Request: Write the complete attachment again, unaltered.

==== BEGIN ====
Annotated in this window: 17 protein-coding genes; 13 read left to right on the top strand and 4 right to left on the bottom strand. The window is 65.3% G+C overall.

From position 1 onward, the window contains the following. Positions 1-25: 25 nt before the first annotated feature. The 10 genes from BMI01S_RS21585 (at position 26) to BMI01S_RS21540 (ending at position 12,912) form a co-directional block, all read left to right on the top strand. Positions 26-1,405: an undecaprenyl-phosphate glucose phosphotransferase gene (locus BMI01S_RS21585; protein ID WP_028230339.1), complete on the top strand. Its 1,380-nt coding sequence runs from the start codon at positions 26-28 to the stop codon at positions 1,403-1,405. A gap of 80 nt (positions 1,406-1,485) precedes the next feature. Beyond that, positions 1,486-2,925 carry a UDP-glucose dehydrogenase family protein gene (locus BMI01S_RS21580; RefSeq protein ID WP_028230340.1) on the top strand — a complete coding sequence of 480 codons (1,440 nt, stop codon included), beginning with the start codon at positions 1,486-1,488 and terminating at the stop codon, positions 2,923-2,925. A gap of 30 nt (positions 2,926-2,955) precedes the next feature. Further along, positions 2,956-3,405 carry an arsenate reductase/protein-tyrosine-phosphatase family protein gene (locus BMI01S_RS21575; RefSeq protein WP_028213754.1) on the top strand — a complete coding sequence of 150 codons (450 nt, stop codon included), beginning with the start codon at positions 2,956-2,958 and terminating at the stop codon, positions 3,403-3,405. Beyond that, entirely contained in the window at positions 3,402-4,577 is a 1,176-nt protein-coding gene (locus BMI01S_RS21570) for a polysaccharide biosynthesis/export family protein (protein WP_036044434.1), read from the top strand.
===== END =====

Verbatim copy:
Annotated in this window: 17 protein-coding genes; 13 read left to right on the top strand and 4 right to left on the bottom strand. The window is 65.3% G+C overall.

From position 1 onward, the window contains the following. Positions 1-25: 25 nt before the first annotated feature. The 10 genes from BMI01S_RS21585 (at position 26) to BMI01S_RS21540 (ending at position 12,912) form a co-directional block, all read left to right on the top strand. Positions 26-1,405: an undecaprenyl-phosphate glucose phosphotransferase gene (locus BMI01S_RS21585; protein ID WP_028230339.1), complete on the top strand. Its 1,380-nt coding sequence runs from the start codon at positions 26-28 to the stop codon at positions 1,403-1,405. A gap of 80 nt (positions 1,406-1,485) precedes the next feature. Beyond that, positions 1,486-2,925 carry a UDP-glucose dehydrogenase family protein gene (locus BMI01S_RS21580; RefSeq protein ID WP_028230340.1) on the top strand — a complete coding sequence of 480 codons (1,440 nt, stop codon included), beginning with the start codon at positions 1,486-1,488 and terminating at the stop codon, positions 2,923-2,925. A gap of 30 nt (positions 2,926-2,955) precedes the next feature. Further along, positions 2,956-3,405 carry an arsenate reductase/protein-tyrosine-phosphatase family protein gene (locus BMI01S_RS21575; RefSeq protein WP_028213754.1) on the top strand — a complete coding sequence of 150 codons (450 nt, stop codon included), beginning with the start codon at positions 2,956-2,958 and terminating at the stop codon, positions 3,403-3,405. Beyond that, entirely contained in the window at positions 3,402-4,577 is a 1,176-nt protein-coding gene (locus BMI01S_RS21570) for a polysaccharide biosynthesis/export family protein (protein WP_036044434.1), read from the top strand.